Mr. Speaker, Sir, the question of elected local authorities should rise above partisan politics – because it will determine not only whether the people can democratically take part in the running of their own local affairs, but help decide the future and destiny of Malaysia.

The great issue at stake in Malaysia today, the battle that is being waged in the hearts and minds of the people, is whether we can survive as a nation.

I would submit that we are not even fighting for a battle of national survival – for national survival presupposes the existence of a nation, where the people have the united resolve and capacity to defend itself from internal and external threats.

Malaysia is not yet truly a nation. Legally we are a nation, a member of the United Nations, recognised by the international comity of nations. But we are not yet a nation of Malaysians.

The fundamental question in Malaysia, which will decide the destiny of all of us, is whether Malaysia can become a nation where her people of diverse races, religions and customs can develop a Malaysian consciousness and identity transcending their separate communal pulls and loyalties.

There are in our country powerful centrifugal forces threatening tear the country asunder. It is our task, as Malaysian citizens, who are born and bred here, and who will die here, to do all that we can to stand up against these centrifugal forces, and work for the attainment of a united to Malaysian nation.

A democratic way of life, we in the DAP are convinced, holds the key to build a nation of Malaysians. I am not so dogmatic as to say that democracy is the only political system for all countries. Thus, in China, no one can dispute the fact that the communist system there has caused China, phoenix-like, to rise from the ashes of national ruin, disunity and disgraca of centuries to national unity, economic progress and world respect.

Malaysia, being a plural society, cannot afford the authoritarianism possible in a largely homogeneous society. Any form of government which uses coercion rather than consent in Malaysia, will cause the divisive and fissiparous forces to overwhelm the unifying ones.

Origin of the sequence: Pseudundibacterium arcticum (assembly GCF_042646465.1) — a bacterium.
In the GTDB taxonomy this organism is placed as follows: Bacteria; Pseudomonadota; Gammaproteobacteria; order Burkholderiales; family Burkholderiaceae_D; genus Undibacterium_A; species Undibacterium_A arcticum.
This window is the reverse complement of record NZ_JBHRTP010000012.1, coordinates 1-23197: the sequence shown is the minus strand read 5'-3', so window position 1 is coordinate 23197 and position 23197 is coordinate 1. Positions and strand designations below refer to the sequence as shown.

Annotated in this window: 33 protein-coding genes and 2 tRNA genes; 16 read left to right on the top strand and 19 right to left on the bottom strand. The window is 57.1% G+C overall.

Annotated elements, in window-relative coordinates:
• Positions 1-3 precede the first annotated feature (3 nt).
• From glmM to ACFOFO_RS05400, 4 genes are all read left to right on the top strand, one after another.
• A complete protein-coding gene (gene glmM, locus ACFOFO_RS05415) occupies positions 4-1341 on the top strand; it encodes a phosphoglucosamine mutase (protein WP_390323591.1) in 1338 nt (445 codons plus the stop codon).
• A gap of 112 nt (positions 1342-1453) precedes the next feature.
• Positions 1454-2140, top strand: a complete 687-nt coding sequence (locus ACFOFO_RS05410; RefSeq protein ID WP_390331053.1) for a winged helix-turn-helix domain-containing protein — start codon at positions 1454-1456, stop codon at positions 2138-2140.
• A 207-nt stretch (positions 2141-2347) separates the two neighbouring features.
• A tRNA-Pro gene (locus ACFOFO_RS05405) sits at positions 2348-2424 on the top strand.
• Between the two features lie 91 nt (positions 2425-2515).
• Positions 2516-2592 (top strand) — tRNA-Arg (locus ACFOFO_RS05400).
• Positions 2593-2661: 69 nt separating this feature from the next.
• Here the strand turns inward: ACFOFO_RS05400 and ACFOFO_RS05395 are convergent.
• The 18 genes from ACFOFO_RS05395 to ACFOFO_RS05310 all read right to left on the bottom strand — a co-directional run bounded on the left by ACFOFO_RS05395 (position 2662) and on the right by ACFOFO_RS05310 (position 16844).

When the democratic outlets are closed off one by one, a plural society will be forced to resort to more and more violent means to resolve its internal contradictions, and when these contradic tions are compounded by racial, religious and class factors, then the whole country is ready for a very explosive and catastrophic era.

Those who had repressed democratic rights of the people had always done so in the name of the people and nation. So had Ayub Khan and Yahya Khan of Pakistan. But look at what has happened in Pakistan and Bangla Desh? I am not trying to draw a parallel between Pakistan and Bangla Desh with Malaysia, but let us learn from the mistakes of history for those who refuse to learn from the mistakes of others are condemned to repeat the mistakes themselves at greater sacrifice and price.

The Deputy Prime Minister and Minister for Home affairs, when he toured the Tanah Hitam new village and other barbed-up new villages in Perak early October, said the country faced a grave challenge from the resurgences of armed communism.

He said there were three groups of people on the side of the communists:

1. those who were threatened or forced to help the communists;

2. those who sided the communists because they were disenchanted and discontented with the democratic process or certain ills of the government;

3. the die-hard communists

The abolition of elected local government will force an even vast number of Malaysians to be disillusioned and disenchanted with the democratic process, and view with greater favour an armed struggle to find outlet to their suppressed grievances.

Can the Government state with all confidence and authority the real state of mind of the people on the ground, following the passage of the 1971 Constitution Amendment Bill and the enlargement of Sedition Acts, causing many people to keep to themselves their grievances and discontents.

These grievances and discontents are not banished just because they are not expressed. Unless resolved, they must find outlet someday.

The abolition of elected local government will bring the country nearer to the day when coercion and not consent, violence and not argument, hand grenades and not parliamentary debate will be the order of the day in Malaysia.

We in the DAP do not want to see this sorry end to Malaysia. Whatever may be the feeling and attitude of the government front-benchers and back-benchers, we in the DAP love and cherish Malaysia, and we want Malaysia to avoid the blood-letting, the human cruelties and inhumanity of man to man that had been the cross of countries like Bangla Desh, Biafra, Ceylon, Northern Ireland.

I therefore move an amendment to the motion in the name of the Minister, to add to the words at the end of the Minister’s motion, “and support and endorse the recommendations of the Commission for the continuance of the elective local government system.”

This will be a great step to lead Malaysia away from the shoals of perdition and damnation.

(Speech by Ketua Pembangkang and DAP member of Parliament for Bandar Melaka, Lim Kit Siang, in the Dewan Rakyat when moving an amendment to a motion by the Minister of Technology, Research and Local Government, Dato Ong Kee Hui, thanking the Royal Commission on the Working of Local Authorities in West Malaysia for its Report on February 11, 1972)